In the state of Mississippi, the maximum distance allowed when towing a vehicle is 15 feet from one vehicle to the other. The exception is when the connection between any two vehicles transporting poles, pipe, machinery or other objects of a structural nature cannot readily be dismembered.
Mississippi Code Section 63-5-25 states that a trailer towed on a public highway at a speed above 20 mph must be coupled to the towing vehicle with a safety chain, chains, cables or equivalent devices in addition to the regular trailer hitch or coupling. When one vehicle is towing another, and the connection consists of a chain, rope or cable, the connection must display a white flag or cloth no less than 12 inches square.
Double and Triple Towing
Double towing and triple towing are synonyms. The practice, also called “double hauling,” refers to the act of pulling two trailers behind the vehicle being driven, such as a tow truck pulling an RV attached to a boat.
In Mississippi, towing laws provide that no more than three vehicles in combination may be towed by saddle-mounts, placing the front wheels of the drawn vehicle upon the bed of the drawing vehicle. The overall length of the towing and towed vehicles must not exceed 75 feet.
Tow Truck Companies Retain Possession
A tow truck company can retain possession of a motor vehicle until towing and reasonable storage charges are paid for a motor vehicle that was:
- Towed at the owner’s request.
- Towed at the direction of a law enforcement officer.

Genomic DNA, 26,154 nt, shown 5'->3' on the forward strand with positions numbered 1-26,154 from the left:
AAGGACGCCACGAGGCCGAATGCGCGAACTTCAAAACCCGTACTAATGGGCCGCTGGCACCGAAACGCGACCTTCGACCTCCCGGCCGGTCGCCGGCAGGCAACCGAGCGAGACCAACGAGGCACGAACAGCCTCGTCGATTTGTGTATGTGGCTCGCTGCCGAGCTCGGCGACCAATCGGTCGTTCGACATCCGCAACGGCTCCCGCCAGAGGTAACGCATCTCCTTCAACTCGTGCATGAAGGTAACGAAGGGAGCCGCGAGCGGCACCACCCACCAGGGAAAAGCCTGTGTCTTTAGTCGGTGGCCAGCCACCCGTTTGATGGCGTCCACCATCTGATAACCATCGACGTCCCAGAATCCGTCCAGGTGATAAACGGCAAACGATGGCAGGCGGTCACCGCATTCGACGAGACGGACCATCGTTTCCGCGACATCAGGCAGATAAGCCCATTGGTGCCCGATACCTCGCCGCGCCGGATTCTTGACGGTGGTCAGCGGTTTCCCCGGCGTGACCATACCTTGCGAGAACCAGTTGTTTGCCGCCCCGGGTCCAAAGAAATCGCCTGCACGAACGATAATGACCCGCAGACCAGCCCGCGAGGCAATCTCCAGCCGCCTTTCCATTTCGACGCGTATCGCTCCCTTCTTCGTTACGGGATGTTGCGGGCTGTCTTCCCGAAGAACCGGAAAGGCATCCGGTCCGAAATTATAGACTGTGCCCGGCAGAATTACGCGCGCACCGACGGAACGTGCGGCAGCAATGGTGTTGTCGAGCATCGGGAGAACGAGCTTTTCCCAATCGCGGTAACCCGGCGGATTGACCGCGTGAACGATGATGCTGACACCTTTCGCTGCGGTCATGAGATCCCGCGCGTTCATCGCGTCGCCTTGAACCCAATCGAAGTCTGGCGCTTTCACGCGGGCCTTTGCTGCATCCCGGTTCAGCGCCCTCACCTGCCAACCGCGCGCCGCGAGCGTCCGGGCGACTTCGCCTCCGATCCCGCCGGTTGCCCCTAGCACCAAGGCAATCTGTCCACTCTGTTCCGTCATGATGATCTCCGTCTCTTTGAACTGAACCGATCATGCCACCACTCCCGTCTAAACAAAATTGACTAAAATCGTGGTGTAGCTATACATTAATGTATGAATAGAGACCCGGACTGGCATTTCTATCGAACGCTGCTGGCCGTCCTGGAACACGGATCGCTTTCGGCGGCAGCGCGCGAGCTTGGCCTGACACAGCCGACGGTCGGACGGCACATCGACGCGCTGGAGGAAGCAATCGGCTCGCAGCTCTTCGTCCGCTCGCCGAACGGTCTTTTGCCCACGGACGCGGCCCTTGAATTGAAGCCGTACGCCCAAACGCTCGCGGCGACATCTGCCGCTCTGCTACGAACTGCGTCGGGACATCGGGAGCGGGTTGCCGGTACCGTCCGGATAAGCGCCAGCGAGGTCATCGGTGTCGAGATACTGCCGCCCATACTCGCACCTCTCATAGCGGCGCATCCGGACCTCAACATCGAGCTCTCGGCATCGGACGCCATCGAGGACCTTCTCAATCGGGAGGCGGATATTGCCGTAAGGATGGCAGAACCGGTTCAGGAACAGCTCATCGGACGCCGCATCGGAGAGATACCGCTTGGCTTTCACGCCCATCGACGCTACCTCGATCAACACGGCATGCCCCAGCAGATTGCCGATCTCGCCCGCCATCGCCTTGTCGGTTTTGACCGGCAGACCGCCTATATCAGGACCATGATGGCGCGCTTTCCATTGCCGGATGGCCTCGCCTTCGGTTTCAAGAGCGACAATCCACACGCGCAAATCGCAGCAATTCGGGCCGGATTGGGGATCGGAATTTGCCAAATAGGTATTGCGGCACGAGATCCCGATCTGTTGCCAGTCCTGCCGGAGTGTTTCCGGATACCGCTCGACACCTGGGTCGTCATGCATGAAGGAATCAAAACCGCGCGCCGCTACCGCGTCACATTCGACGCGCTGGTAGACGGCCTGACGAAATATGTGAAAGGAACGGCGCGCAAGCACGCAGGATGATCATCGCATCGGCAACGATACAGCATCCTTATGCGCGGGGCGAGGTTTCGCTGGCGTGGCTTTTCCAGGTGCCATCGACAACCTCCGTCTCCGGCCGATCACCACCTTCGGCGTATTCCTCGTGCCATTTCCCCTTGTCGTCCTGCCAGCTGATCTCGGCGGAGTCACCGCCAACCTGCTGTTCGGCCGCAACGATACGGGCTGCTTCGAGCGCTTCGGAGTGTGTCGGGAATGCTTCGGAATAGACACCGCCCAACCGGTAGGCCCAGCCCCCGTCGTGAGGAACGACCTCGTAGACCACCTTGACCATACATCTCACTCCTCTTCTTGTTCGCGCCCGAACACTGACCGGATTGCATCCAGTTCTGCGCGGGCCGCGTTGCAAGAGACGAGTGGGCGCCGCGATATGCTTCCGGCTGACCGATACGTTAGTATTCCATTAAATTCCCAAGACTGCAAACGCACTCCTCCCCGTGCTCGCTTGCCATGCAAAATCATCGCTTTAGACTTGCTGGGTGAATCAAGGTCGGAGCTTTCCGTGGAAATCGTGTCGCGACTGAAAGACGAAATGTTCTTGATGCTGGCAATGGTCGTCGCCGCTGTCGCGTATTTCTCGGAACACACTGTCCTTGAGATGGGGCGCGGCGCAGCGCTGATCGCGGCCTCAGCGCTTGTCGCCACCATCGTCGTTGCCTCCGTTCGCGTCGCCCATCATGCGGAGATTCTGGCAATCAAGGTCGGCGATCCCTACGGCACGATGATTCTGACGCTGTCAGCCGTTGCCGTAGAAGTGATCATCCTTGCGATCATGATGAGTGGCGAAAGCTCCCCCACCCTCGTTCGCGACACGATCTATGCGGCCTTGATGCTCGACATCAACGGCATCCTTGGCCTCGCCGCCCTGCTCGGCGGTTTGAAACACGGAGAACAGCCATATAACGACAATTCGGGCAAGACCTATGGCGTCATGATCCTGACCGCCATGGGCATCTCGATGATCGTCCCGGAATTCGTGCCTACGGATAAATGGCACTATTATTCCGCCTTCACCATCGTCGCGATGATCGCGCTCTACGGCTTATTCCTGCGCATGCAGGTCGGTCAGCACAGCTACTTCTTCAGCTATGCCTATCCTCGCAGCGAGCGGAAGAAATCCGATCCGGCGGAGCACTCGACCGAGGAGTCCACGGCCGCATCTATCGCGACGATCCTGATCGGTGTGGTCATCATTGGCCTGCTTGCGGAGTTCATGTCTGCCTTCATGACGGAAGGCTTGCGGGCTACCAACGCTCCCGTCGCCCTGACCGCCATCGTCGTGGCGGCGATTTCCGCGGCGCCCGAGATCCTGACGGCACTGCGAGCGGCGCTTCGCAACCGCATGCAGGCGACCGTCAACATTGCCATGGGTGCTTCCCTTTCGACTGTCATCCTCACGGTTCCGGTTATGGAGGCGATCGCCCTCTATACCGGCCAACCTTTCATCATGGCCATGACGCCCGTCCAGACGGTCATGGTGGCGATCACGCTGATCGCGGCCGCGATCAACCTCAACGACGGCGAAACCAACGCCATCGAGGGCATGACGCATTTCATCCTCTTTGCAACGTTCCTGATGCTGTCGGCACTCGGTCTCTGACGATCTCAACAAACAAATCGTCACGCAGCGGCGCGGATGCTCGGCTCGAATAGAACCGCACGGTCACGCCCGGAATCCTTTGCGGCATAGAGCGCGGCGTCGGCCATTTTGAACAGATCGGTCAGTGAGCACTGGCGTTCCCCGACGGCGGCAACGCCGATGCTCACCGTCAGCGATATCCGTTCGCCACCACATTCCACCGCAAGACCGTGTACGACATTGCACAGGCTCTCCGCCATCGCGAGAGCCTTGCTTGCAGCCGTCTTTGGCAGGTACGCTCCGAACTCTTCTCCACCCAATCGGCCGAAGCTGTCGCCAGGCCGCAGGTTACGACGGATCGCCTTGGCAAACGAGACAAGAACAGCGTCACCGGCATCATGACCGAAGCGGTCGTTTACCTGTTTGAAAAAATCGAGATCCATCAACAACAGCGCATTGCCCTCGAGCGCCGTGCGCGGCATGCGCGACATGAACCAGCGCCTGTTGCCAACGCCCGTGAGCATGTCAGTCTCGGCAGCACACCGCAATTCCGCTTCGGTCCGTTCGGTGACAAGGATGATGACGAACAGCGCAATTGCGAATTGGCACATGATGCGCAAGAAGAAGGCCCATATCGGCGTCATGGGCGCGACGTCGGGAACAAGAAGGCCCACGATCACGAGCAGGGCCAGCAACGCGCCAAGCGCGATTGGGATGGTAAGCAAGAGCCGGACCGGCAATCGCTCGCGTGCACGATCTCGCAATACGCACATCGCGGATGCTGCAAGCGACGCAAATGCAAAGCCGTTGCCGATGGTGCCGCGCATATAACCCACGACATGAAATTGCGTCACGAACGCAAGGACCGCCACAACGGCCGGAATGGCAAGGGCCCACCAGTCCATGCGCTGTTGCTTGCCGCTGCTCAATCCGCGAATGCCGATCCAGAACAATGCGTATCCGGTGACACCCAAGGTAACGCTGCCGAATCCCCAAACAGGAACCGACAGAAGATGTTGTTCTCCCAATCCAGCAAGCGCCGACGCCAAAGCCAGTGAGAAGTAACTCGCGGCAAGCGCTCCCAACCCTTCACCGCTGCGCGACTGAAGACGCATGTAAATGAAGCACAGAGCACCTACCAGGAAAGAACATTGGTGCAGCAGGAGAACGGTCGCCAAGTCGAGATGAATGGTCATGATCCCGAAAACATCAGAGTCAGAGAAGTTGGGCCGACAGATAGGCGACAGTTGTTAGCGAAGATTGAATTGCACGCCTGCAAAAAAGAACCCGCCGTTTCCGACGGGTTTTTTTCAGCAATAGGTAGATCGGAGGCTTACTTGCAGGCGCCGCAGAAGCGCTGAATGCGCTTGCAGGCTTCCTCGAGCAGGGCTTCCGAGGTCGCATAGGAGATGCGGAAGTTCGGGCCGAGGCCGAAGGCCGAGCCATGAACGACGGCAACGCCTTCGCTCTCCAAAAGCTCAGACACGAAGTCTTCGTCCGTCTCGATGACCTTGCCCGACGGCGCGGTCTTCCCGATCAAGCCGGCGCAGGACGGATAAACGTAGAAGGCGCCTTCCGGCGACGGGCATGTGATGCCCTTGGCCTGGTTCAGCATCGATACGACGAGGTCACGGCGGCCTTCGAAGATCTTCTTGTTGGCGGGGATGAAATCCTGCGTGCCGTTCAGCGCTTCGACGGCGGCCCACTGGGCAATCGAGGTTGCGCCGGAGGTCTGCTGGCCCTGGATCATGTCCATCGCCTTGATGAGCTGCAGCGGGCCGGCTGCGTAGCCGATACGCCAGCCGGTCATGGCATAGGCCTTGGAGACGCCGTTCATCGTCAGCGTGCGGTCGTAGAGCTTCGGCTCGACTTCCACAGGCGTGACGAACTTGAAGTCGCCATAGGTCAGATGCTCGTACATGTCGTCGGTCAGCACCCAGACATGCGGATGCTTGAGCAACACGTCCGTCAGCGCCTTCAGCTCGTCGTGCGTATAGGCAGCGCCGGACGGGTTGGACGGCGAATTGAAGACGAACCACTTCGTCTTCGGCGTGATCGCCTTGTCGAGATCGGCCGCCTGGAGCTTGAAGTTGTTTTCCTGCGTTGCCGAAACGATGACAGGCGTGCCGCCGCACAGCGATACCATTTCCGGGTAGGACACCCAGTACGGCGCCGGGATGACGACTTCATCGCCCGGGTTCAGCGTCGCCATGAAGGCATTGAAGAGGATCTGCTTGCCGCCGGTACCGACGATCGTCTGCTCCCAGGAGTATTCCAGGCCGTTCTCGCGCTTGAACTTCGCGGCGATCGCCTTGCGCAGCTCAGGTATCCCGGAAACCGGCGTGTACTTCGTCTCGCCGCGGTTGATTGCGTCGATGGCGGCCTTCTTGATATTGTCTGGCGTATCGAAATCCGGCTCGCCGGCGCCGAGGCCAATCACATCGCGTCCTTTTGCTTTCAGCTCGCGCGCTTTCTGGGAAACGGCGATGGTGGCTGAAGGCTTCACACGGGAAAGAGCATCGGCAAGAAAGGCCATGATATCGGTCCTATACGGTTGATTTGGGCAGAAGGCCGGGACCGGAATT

- Towed upon request of a real property owner upon whose property a vehicle was left without the property owner’s permission for over five days.
Under Mississippi state law, a towing company may sell a motor vehicle to compensate the company for towing, reasonable storage and necessary expenses. It may not sell a motor vehicle to cover repair costs. The towing company must notify local law enforcement of any vehicle towed within 24 hours of towing, unless the vehicle was towed at the request of the owner.
Towing companies’ fees for towing and storage vary by county. A vehicle owner who thinks the fees are excessive can report the towing company to the Better Business Bureau or file a civil lawsuit.
Locating a Vehicle's Owner
If the owner of a towed vehicle does not contact the towing company within five days of the initial tow, the towing company should get the names and address of any owner and lien holder from the Mississippi State Tax Commission or another appropriate authority. If the information is not available from these sources, the towing company is required to make a good faith effort to locate the owner.